Thousands of bank customers due payments compensation

Image caption Not all banks stop payments when asked to do so

Up to 30,000 consumers may be eligible for compensation, after some banks failed to cancel regular payments from their accounts.

The Financial Conduct Authority (FCA) said some banks have not been stopping such payments when asked to do so.

The payments concerned are known as Continuous Payment Authorities (CPAs), or recurring transactions.

Those with payday loans and gym membership are amongst those affected.

Since 2009 banks and building societies have been obliged to cancel CPAs when asked to do so by their customers.

But the FCA said that, up to now, some banks and mutual societies have not been doing what they were asked, forcing customers to cancel the payments with the businesses themselves.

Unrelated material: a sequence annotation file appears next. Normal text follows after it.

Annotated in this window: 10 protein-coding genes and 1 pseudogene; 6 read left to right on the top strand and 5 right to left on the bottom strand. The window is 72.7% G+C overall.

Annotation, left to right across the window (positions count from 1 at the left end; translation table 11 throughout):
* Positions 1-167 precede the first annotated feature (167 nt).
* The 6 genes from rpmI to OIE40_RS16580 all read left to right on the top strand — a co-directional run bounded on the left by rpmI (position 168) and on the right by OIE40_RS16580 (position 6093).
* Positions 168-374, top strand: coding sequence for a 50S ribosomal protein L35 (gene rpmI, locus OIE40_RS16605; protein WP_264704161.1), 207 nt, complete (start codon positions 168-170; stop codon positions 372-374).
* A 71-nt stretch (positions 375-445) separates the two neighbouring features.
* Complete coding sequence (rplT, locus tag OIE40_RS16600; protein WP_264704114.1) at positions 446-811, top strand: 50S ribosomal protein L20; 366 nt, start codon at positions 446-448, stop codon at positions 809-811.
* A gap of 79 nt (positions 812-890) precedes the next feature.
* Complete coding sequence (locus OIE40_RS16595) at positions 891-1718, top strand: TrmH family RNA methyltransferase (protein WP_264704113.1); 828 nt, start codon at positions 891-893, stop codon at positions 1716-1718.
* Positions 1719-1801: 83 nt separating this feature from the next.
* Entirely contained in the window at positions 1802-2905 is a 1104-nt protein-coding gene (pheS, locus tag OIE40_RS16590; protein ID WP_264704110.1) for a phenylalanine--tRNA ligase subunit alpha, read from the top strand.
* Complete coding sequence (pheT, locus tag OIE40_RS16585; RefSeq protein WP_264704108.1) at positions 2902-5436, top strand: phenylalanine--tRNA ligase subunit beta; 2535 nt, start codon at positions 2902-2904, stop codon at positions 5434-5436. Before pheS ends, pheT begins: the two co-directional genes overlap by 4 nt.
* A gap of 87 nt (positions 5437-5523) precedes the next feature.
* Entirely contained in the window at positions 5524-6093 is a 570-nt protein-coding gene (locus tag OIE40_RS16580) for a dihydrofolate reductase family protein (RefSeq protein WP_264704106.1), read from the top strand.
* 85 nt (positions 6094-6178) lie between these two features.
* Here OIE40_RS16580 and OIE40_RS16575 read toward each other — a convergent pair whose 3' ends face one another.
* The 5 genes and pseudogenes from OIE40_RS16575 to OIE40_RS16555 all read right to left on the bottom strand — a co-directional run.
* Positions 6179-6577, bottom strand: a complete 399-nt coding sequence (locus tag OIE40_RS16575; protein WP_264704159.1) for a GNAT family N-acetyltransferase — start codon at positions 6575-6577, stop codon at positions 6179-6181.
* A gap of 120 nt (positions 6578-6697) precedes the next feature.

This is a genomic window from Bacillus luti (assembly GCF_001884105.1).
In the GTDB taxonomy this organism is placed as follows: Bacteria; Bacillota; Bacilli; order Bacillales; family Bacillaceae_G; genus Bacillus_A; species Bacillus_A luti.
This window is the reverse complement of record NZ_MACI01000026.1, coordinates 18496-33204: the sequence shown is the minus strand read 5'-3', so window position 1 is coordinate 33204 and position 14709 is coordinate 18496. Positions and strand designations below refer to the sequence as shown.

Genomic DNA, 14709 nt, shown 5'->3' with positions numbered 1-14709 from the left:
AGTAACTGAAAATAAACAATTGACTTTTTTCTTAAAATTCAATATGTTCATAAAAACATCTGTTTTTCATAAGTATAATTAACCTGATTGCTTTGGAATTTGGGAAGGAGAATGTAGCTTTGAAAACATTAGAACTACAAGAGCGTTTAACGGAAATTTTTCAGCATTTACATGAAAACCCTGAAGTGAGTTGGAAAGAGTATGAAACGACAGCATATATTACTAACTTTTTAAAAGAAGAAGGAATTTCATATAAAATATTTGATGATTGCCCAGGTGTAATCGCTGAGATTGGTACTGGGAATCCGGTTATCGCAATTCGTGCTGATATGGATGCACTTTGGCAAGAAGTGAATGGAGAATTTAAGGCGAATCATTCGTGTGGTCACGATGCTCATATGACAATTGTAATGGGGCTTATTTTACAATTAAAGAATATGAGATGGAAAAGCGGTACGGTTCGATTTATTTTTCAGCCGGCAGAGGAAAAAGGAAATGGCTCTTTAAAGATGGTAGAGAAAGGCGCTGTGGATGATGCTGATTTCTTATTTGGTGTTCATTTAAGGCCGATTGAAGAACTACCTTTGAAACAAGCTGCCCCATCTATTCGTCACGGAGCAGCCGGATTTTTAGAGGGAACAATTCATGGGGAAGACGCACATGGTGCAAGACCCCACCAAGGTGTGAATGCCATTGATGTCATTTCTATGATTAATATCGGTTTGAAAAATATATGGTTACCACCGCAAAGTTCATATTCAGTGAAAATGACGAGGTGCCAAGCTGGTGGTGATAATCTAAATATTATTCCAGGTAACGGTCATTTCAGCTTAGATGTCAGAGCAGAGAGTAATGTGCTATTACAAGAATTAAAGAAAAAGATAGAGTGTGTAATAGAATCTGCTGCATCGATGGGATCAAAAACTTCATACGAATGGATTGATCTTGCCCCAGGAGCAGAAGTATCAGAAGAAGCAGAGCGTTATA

However, the banks have now promised to stop the payments when customers tell them to.

"Today customers can be confident that when they ask for a Continuous Payment Authority to be cancelled - it will be cancelled - and that it can be done easily," said Clive Adamson, the FCA's director of supervision.

In the meantime the largest lenders have agreed to review each complaint they have received on the issue, and to pay compensation where necessary.

Payments worth more than £7.5bn a year are made through CPAs.

On average each transaction is worth £45, with those on payday loans paying £80.

Those affected can phone the FCA helpline, which is free, on 0800 111 6768.

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